The Civilization of the Crowd, REV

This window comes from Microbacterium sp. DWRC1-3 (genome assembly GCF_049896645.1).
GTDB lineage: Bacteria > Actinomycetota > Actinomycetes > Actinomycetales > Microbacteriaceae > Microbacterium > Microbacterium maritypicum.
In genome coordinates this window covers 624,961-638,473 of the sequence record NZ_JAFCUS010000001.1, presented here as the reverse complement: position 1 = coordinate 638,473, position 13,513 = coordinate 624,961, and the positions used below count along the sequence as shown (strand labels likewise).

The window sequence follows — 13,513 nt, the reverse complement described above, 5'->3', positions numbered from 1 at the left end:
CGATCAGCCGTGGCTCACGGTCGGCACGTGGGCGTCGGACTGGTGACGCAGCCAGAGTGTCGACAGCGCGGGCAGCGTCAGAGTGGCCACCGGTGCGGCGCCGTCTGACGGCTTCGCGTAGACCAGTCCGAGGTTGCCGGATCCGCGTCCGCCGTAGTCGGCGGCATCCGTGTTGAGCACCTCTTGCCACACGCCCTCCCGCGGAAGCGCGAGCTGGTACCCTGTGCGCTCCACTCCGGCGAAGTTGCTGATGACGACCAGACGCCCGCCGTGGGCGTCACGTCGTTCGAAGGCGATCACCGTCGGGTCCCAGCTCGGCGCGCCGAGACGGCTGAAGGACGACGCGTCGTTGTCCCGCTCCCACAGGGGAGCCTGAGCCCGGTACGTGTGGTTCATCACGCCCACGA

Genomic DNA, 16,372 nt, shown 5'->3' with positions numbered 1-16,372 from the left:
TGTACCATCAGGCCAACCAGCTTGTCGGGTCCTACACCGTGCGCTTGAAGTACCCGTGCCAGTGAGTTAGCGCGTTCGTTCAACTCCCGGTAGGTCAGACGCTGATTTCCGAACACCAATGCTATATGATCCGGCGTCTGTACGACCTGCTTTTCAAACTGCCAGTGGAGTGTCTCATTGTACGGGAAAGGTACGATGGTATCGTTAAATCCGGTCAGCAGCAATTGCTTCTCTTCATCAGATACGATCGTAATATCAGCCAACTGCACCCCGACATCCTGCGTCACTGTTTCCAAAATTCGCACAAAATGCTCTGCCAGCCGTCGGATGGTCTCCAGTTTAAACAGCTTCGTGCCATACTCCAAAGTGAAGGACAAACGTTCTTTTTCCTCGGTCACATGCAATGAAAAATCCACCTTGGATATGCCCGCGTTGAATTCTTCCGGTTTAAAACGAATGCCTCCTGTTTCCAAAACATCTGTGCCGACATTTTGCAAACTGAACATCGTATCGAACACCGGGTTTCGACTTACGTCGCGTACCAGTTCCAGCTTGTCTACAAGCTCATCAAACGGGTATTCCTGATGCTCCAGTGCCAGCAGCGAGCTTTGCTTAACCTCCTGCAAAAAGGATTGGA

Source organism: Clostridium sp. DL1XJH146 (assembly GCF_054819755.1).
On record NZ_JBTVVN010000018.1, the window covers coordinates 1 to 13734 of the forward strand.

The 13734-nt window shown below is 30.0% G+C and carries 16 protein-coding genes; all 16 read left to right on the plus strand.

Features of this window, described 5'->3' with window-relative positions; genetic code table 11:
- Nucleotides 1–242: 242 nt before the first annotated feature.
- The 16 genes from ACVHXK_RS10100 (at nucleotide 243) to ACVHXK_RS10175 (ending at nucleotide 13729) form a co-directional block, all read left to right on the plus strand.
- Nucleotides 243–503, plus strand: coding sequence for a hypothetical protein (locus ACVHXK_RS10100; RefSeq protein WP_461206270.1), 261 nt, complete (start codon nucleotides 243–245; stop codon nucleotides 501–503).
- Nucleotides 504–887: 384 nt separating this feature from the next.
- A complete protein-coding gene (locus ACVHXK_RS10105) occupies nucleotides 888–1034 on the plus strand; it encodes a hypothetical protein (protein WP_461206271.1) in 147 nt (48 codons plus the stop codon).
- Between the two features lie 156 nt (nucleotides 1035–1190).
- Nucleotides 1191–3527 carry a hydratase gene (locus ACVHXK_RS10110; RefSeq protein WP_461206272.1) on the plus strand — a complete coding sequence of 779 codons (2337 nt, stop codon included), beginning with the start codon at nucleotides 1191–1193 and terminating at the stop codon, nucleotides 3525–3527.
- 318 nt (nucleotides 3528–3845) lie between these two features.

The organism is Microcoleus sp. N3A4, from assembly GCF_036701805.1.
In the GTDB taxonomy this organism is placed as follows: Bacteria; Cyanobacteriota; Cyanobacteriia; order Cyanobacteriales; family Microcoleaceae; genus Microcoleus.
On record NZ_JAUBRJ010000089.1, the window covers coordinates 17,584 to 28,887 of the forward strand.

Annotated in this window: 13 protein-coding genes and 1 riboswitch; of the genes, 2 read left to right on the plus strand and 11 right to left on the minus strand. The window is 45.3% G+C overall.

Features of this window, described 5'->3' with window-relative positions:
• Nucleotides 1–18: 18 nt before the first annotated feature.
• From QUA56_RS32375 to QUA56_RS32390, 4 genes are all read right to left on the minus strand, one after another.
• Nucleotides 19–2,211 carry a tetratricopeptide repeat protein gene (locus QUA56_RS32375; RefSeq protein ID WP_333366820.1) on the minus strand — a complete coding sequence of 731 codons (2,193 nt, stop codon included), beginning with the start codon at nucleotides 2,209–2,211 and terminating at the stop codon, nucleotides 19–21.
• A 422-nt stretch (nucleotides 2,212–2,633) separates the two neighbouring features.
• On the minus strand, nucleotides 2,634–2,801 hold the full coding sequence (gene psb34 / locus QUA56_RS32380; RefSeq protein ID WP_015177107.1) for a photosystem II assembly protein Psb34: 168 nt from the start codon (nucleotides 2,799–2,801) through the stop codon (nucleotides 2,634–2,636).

Popular culture in England at the beginning of the Industrial Revolution was largely rural; by the end of the 19th century it had become a mainly ... Show synopsis Popular culture in England at the beginning of the Industrial Revolution was largely rural; by the end of the 19th century it had become a mainly urban and highly commercialized phenomenon. Throughout, however, popular culture defiantly resisted the attempts of religious and political reformers to make it serious and rational. This text argues, however, that there was no great cultural watershed as industrialization and urbanization proceeded, and stresses the degree to which pre-industrial popular culture was already commercialized. It also rejects the view that the working class was manipulated and transformed by the capitalist bourgeoisie. Its theme is continuity and survival rather than change. It highlights too the increasing similarities between the pastimes of the rich and the poor - with middle class habits gradually and spontaneously adopted by the lower classes, while the football and dancing of the lower classes became more popular amongst the wealthy.
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